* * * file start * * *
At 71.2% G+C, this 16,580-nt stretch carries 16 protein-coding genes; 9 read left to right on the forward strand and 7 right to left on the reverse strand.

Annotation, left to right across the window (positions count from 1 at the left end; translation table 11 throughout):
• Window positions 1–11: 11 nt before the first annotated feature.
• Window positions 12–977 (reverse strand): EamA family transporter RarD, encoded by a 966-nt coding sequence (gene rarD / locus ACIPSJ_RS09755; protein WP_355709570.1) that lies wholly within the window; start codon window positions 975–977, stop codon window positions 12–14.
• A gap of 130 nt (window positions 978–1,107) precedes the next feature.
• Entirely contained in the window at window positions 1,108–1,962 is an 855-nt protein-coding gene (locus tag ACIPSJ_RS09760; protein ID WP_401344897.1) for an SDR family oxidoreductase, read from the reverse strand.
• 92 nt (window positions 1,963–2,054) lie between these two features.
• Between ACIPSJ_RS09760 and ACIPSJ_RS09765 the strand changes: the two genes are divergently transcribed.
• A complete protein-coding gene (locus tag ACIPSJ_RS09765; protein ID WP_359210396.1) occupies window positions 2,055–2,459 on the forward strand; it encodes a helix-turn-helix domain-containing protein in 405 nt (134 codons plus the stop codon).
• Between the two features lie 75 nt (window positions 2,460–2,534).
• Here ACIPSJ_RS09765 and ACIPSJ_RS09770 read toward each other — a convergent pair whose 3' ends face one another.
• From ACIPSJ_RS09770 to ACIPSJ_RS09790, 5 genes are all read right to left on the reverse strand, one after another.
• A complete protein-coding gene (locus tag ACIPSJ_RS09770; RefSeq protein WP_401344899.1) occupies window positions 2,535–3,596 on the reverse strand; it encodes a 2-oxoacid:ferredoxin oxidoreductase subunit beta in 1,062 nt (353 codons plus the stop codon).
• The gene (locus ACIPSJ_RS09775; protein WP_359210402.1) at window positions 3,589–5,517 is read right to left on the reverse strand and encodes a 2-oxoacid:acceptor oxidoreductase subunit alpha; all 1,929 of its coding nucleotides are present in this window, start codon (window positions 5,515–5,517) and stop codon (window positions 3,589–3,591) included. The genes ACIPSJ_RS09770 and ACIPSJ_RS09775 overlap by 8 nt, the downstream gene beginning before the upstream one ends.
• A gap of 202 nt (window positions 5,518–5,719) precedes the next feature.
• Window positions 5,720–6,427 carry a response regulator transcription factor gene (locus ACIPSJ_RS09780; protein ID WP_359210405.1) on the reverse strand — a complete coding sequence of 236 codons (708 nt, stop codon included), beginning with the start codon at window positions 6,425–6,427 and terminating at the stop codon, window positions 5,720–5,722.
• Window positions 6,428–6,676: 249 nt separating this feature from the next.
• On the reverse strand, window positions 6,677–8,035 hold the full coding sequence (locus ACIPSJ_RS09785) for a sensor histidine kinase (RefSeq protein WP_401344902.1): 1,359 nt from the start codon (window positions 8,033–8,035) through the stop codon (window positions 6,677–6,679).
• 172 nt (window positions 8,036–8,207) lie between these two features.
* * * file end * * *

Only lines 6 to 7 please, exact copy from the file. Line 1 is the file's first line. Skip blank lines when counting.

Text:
• Entirely contained in the window at window positions 1,108–1,962 is an 855-nt protein-coding gene (locus tag ACIPSJ_RS09760; protein ID WP_401344897.1) for an SDR family oxidoreductase, read from the reverse strand.
• 92 nt (window positions 1,963–2,054) lie between these two features.